‘Learning styles’- do they have any worth or are they rather VAKuous?
Exams are looming, but are you aware of your VAK calling? Do you revise using the sensual whispering of facts in your ear, or acting out arguments in roleplay? This acronym (not to be confused with the Hindu goddess of speech, or a strange vole-yak hybrid) stands for Visual, Auditory and Kinesthetic learning styles, based on our ‘sensory modalities’. Developed by practitioners of the pseudoscience ‘Neurolinguistic Programming’, an approach linking the brain to language and behaviour, VAK was an appealing pedagogical guide in schools, structuring lessons and activities. Popularised in the 1990s, and endorsed by the Department of Education and Skills, VAK methods focused on the ‘best way’ for students to learn, whether that be scribbling notes and diagrams (visual), asking questions (auditory), or participating in activities that involved touching and moving (kinesthetic). I recall the huge impact this movement had on me as a child. In primary school, after completing a brief questionnaire, I suddenly discovered who I was… a mixture of V + A! From then on, I could truly navigate my voyage of multisensory interaction with the world.
Interestingly, after Magnetic Resonance Imaging emerged in the 1980s, over 70 different psychological theories concerning learning appeared. Fleming’s VAK model was one of them, asserting that we learn with one dominant sensory mode. But can a simplistic questionnaire reveal our learning style, or is it a flawed overgeneralisation? Surely our mode changes depending on our mood, and self-belief in the task at hand? VAK may be appropriate for a child, but not for a complex, mood-fluctuating adult. (Although university students often experience a heightened sensory appreciation for touching and moving, aptly categorised by a ‘K’ modality…)
VAK is incredibly outdated. In 2008, Sharp, Byrne and Bowker released ‘The Trouble with VAK’, a paper interrogating the model’s claims to credibility, and the urgency to adopt it. They described the theory as a ‘perplexing, unacademic, farfetched gimmick’, based on research lacking empirical evidence. Critically, no links had been demonstrated between VAK approaches and increased academic performance. If a student ticked that they required pictures for learning (V), music to complete their homework (A), and opportunities to build things in class (K), how could this diagnose their preferred learning style? Rather, strategies should be more holistic, to capture the melting pot of pupils’ preferences. The paper further argued that neuroscientific facts were awarded too much educational significance than deserved. Even popularised ‘Left and Right Brain’ theories of learning are based on strictly controlled experiments, with highly specialised neuro-imaging techniques- not ‘normal brains’ in the classroom. Thus, adopting strategies that focus on one style may inhibit learning. Other research suggested that due to the broad variation in children’s sensitivities to sensory cues, a simplistic VAK model does not exist. Instead, as Goswami from Cambridge University suggested, we should respect our cross-hemisphere connections in tackling cognitive tasks.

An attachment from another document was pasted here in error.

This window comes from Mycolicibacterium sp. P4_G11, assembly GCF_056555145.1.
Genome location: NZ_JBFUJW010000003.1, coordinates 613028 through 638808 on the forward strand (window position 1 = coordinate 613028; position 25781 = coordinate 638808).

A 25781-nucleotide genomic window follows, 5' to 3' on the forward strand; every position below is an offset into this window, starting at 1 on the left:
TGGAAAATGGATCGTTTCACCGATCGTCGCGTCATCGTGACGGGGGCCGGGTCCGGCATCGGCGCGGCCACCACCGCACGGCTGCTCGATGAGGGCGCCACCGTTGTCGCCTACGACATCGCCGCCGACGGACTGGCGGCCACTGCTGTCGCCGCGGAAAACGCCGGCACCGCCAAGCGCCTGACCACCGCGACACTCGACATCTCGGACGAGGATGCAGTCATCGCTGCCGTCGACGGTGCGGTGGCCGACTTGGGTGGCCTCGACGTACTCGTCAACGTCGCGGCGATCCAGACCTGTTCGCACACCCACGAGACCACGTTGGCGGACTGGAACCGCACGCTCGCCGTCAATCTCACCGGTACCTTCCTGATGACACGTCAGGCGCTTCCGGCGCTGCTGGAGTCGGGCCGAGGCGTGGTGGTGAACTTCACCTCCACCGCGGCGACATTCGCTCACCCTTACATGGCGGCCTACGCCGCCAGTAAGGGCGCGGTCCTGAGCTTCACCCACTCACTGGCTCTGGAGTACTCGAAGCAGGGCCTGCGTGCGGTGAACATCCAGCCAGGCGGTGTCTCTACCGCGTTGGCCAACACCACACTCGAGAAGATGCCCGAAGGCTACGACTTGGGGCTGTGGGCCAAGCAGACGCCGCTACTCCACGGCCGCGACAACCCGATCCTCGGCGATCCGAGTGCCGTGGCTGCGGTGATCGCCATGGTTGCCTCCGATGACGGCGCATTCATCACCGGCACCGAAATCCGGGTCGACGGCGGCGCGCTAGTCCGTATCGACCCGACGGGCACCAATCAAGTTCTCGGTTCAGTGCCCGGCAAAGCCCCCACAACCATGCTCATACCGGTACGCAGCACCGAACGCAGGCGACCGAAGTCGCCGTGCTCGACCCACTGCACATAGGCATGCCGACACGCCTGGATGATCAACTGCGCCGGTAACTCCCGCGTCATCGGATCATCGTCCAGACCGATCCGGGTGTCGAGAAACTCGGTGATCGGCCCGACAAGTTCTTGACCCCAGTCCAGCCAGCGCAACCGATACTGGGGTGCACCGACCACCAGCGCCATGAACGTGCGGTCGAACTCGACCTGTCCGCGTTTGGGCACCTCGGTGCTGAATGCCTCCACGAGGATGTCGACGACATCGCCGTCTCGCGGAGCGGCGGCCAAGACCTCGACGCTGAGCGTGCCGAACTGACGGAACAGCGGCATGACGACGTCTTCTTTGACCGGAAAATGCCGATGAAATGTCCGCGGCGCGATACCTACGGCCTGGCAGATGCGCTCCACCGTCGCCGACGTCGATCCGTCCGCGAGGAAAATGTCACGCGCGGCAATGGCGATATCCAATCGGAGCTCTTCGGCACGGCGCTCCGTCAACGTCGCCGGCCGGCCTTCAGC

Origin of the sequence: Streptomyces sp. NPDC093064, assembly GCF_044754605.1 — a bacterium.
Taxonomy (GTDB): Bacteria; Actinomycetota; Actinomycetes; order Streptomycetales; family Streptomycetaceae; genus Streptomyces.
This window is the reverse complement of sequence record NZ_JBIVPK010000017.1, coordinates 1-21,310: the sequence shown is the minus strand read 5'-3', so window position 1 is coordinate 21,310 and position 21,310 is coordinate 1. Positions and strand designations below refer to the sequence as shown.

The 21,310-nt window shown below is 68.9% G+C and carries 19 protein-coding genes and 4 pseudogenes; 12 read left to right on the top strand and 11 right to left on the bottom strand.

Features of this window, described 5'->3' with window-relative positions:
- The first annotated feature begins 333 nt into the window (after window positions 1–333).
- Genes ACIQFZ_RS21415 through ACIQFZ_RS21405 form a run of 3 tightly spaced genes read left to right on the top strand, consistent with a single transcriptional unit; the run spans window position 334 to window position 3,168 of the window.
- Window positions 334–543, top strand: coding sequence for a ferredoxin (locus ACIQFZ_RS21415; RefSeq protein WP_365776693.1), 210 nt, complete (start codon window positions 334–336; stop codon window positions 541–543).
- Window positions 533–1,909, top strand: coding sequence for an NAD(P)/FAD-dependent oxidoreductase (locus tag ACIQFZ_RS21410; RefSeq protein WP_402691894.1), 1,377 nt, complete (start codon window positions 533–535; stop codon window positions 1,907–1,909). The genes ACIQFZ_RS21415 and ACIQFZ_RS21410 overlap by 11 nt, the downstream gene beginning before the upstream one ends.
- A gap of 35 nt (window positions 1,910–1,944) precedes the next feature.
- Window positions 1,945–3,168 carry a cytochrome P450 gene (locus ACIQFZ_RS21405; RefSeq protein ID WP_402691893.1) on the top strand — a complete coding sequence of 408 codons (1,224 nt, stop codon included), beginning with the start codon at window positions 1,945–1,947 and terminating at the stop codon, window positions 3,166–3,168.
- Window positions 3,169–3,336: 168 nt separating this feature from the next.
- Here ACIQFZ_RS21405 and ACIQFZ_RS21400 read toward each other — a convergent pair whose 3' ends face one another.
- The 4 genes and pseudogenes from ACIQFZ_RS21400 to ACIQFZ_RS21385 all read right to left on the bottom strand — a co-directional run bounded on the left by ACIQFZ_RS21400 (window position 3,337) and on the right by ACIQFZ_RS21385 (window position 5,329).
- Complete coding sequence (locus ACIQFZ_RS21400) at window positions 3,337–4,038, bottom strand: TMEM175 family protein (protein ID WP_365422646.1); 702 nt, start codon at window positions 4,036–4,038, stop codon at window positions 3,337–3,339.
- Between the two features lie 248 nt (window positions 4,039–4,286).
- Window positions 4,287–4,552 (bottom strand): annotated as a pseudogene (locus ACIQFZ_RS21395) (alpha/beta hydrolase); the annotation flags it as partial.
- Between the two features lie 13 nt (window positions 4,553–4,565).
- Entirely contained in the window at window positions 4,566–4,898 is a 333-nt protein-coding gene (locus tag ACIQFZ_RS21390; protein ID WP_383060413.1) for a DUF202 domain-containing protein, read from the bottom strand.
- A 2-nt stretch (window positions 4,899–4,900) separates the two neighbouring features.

Although the theoretically-weak VAK model is accepted by the scientific community as neurononsense, its ghost still haunts us. After googling ‘unusual revision techniques’, I stumbled across Nottingham University’s ‘Exam and Revision Handbook’, mapping out patronising VAK techniques for the stressed undergraduate.
Skipping past this section, I discovered some practical revision strategies. Alongside the bog standard spider-diagrams and post-it-notes on kettles, we must remember to stick to a strategic plan; giving our brain a break is just as important as exercising its various sensory modalities. The Pomodoro Technique ensures you only work in 25 minute intervals with short breaks, to enhance focus and concentration, and is available as a system downloadable to your computer. You can even buy an accompanying tomato timer! Other ‘revision-experts’ highlighted spaced (learning over a period of time) vs. mass (learning all at once, i.e. cramming). Although it sounds obvious, we should always start early, doing a little bit often, and consistently review our work- 10 minutes, 1 day, 3 days, and 1 week afterwards. They also emphasised rewording our revision notes, and using mnemonics to ease our memory. But do not start a new diet or job one week before an exam, and leave social media websites behind.
Currently, the most effective revision strategies do not refer solely to VAK. But you can take a VAK questionnaire yourself, and decide whether to trust their (vacuous) solutions. Yet to remain engaged, do not ignore your other sensory modalities! We are complex human beings- whether you score as a V, A, or K learner, this can be our chosen preference, rather than a fixed style.